TrueCrypt 5.0 is out
After a long 9 months wait, TrueCrypt 5.0 was released yesterday. This major version upgrade (up from 4.3a) is mainly justified by the inclusion of a new feature which allows an entire system drive or partition helding a Windows OS (XP/2003/Vista) to be encrypted with a pre-boot authentication interface, as most commercial full disk encryption software do. But there are other important improvements in this new version, like the new GNU/Linux GUI (older versions only had a command line interface and third party front-ends) and the MacOS X port. How many multi-OS FDE tools are out there? Not many I guess.
I would like to introduce anyone who didn’t know about this open source software. TrueCrypt is a tool which can easily encrypt hard drive, flash (USB, memory cards…) and other storage media. It was programmed with Windows in mind, and it’s not focused on being a commercial FDE software competition. These products shine on their own thanks to their centralized administration console to control many computers, and their data rescue tools for recovering encrypted files which password was lost or data from an employee who left the company.
There are two main operational modes: file container based and partition/drive based. There is no recommended mode, as it depends on the storage media where encrypted data is being saved. File based containers are ideal if mobility is the main concern (it is a simple file at all which can be copied, moved…), whereas drive/partition containers have an important speed edge. The final decision has to be made having in mind the main use of the encrypted data.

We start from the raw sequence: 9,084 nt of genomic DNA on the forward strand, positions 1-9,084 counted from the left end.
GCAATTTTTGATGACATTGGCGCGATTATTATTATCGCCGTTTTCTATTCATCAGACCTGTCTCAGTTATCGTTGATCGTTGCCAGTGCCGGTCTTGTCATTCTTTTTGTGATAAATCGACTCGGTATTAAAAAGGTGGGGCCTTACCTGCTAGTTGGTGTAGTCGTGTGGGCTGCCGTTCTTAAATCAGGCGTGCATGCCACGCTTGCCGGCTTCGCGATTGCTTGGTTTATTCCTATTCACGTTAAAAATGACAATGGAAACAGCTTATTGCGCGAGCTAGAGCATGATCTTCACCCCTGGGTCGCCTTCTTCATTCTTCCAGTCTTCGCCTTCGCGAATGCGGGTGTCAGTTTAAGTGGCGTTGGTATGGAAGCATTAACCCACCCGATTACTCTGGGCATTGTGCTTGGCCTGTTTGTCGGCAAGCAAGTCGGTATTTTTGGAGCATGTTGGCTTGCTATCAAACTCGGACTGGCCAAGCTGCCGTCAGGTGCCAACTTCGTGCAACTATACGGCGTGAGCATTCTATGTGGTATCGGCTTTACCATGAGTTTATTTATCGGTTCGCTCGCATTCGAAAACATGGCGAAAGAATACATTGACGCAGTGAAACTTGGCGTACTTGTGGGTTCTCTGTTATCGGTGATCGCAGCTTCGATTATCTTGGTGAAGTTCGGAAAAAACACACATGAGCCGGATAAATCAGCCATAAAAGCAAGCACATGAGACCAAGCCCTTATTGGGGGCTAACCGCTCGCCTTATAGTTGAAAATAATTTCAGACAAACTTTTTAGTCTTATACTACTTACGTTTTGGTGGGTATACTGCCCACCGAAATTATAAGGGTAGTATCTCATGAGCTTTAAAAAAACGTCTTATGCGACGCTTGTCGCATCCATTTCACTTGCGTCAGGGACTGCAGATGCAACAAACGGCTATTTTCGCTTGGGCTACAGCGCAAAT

This storage space can be encrypted using three different symmetric key algorithms (AES, Serpent or Twofish) or a combination of those two/three with a cascade. These algorithms are patent free so they should be unsuspicious of having some extra backdoor code (paranoid people can look through TrueCrypt source code and compile it instead of using precompiled binaries). TrueCrypt maps decrypted data on a drive letter or a mountable mapper device (depending on the OS).
There are other interesting features that I would like share with you. Hidden volumes are useful to protect data within an inner container which is decrypted using a different password than the normal contanier. This is useful in case of a coercion scenario. Last but not least, you can complement the encryption password by using a second authentication factor, a keyfile. This keyfile provides the encrypted data owner with an additional security layer (something you have in addition to something you know), making keyloggers useless for intruders. If you decide to use keyfiles, it’s extremely important to have it properly stored in a removable memory device and kept away from the computer where the data is, when not in use.
I highly recommend our readers to have a look at this fine software that will protect our most sensitive data from undesired eyes. It can be intimidating at first due to the high amount of advanced options available, but it isn’t necessary to learn them all. Most important features are quickly learnt thanks to its complete tutorial and documentation.